Conservation Genetics

, Volume 13, Issue 1, pp 89–98 | Cite as

Genetic diversity, compatibility patterns and seed quality in isolated populations of Cypripedium calceolus (Orchidaceae)

  • Henrik Æ. Pedersen
  • Hanne N. Rasmussen
  • Imalka M. Kahandawala
  • Michael F. Fay
Research Article


Cypripedium calceolus has suffered an alarming decline, and today mainly occurs in small and isolated populations. In Denmark there are only two populations, close to each other and situated far from other European stands. One population is stagnant or in slow decline, whereas the other is in rapid increase. We examined the levels of genetic diversity and compatibility and seed quality following experimental crosses. No genetic variation could be detected in plastid and nuclear markers within or between the two populations—in contrast to results previously reported from other European populations of C. calceolus. This may indicate a founder effect in both populations, but it could also be the outcome of prolonged inbreeding or reflect a genetic bottleneck after the populations were established. According to fruit dimensions and frequency of fully developed seeds there was full self-compatibility in the stagnant population, and partial late-acting self-incompatibility in the proliferating population. In combination with previous reports from other countries, this suggests that several self-incompatibility systems may occur in C. calceolus. Seeds from the older and stagnant population performed more poorly in germination tests in vitro than seeds from the thriving population. The difference needs not be genetically based, but could be due to environmental differences during seed maturation, producing different seed quality or dormancy characteristics. However, low level of genetic diversity within the populations may affect their ability to adapt and the possibility of inbreeding depression should be investigated.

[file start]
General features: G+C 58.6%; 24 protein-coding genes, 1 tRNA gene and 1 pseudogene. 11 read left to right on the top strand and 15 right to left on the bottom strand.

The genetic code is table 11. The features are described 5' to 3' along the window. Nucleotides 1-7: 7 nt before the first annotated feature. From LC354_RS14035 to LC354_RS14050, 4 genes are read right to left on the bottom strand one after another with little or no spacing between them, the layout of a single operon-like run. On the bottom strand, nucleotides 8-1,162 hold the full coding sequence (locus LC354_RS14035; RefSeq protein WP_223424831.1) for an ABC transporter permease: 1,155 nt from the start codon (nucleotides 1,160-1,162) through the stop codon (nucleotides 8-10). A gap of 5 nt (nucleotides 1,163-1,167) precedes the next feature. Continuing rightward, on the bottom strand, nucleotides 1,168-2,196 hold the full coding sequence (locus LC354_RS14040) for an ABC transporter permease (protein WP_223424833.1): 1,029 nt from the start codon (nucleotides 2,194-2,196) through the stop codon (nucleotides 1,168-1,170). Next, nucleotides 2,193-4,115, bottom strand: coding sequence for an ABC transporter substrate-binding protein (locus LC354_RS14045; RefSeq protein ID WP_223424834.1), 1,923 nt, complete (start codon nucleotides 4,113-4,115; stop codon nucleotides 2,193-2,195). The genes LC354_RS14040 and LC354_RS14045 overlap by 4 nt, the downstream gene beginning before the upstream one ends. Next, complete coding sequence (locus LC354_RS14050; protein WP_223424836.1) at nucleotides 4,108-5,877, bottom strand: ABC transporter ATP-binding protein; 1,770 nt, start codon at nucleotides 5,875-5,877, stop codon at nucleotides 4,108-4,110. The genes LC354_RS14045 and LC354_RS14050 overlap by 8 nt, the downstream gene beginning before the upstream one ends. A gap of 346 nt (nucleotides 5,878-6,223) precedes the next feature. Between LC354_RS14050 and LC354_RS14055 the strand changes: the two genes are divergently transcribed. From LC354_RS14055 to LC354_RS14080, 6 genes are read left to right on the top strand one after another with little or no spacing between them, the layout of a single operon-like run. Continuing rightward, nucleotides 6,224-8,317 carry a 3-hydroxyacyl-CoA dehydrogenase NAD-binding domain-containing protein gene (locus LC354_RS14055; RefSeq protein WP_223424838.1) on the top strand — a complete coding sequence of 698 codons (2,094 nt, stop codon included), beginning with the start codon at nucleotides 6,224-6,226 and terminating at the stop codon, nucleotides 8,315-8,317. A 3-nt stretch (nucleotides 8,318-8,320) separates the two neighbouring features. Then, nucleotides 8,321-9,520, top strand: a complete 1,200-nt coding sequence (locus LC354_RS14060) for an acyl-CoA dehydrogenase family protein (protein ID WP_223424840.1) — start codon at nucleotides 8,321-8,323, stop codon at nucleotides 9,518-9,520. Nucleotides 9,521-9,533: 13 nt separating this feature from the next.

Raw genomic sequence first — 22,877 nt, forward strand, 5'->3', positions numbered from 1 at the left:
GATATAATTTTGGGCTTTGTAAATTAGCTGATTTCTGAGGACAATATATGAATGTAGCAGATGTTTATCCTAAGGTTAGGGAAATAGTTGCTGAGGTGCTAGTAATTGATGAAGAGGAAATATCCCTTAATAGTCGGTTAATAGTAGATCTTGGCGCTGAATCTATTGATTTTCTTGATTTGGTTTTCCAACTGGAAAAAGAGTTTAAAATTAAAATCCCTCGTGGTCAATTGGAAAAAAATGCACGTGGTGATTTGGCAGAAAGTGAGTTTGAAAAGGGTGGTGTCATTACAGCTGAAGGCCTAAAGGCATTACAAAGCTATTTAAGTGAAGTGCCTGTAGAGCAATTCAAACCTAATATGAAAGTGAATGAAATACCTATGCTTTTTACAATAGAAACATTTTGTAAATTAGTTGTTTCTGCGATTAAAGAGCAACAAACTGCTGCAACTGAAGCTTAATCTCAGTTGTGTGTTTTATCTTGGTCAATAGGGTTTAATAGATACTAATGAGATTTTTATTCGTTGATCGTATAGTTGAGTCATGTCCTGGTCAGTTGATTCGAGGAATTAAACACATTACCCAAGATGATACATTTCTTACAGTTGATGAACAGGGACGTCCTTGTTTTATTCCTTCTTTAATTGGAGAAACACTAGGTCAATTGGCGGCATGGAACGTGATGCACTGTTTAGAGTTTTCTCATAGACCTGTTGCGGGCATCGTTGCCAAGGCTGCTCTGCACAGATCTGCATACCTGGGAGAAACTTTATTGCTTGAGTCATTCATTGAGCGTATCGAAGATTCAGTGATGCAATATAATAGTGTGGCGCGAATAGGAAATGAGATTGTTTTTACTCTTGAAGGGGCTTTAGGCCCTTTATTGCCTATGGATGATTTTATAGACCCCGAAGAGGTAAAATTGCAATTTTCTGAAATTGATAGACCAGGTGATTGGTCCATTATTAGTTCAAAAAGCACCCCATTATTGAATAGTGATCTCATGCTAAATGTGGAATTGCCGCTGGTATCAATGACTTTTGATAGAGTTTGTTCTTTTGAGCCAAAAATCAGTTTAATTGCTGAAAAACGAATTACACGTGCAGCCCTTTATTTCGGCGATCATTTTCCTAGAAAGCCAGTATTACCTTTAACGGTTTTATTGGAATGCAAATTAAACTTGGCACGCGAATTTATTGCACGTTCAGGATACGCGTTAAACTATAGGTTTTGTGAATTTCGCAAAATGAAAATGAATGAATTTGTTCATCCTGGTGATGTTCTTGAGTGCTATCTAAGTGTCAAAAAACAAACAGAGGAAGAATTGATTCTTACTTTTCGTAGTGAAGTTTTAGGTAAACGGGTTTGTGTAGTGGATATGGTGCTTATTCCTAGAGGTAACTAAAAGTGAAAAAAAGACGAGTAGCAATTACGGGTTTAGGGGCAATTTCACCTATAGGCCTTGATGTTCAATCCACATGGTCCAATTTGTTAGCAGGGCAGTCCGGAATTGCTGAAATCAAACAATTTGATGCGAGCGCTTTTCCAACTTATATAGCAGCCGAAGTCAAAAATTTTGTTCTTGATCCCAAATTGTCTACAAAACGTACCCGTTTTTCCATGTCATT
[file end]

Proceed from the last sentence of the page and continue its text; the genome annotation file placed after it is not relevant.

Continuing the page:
Asymbiotic germination Conservation Inbreeding depression Microsatellites Seed quality Self-incompatibility 



This project was supported financially by the Spar Nord Foundation and “Det Obelske Familiefond”, and public and private land owners kindly allowed us to work on their premises. The genetic study was in part funded by Natural England. We gratefully thank the Danish nature conservation authorities for readily issuing all necessary permits, Aage Pedersen and Kurt Æ. Pedersen for assistance in the field and Tiiu Kull for providing Estonian literature.


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Copyright information

© Springer Science+Business Media B.V. 2011

Authors and Affiliations

  • Henrik Æ. Pedersen
    • 1
  • Hanne N. Rasmussen
    • 2
  • Imalka M. Kahandawala
    • 3
  • Michael F. Fay
    • 3
  1. 1.Botanical Garden and Museum, Natural History Museum of DenmarkUniversity of CopenhagenCopenhagen KDenmark
  2. 2.Forest and Landscape, LIFE FacultyUniversity of CopenhagenFrederiksberg CDenmark
  3. 3.Jodrell Laboratory, Royal Botanic GardensKew, RichmondUK

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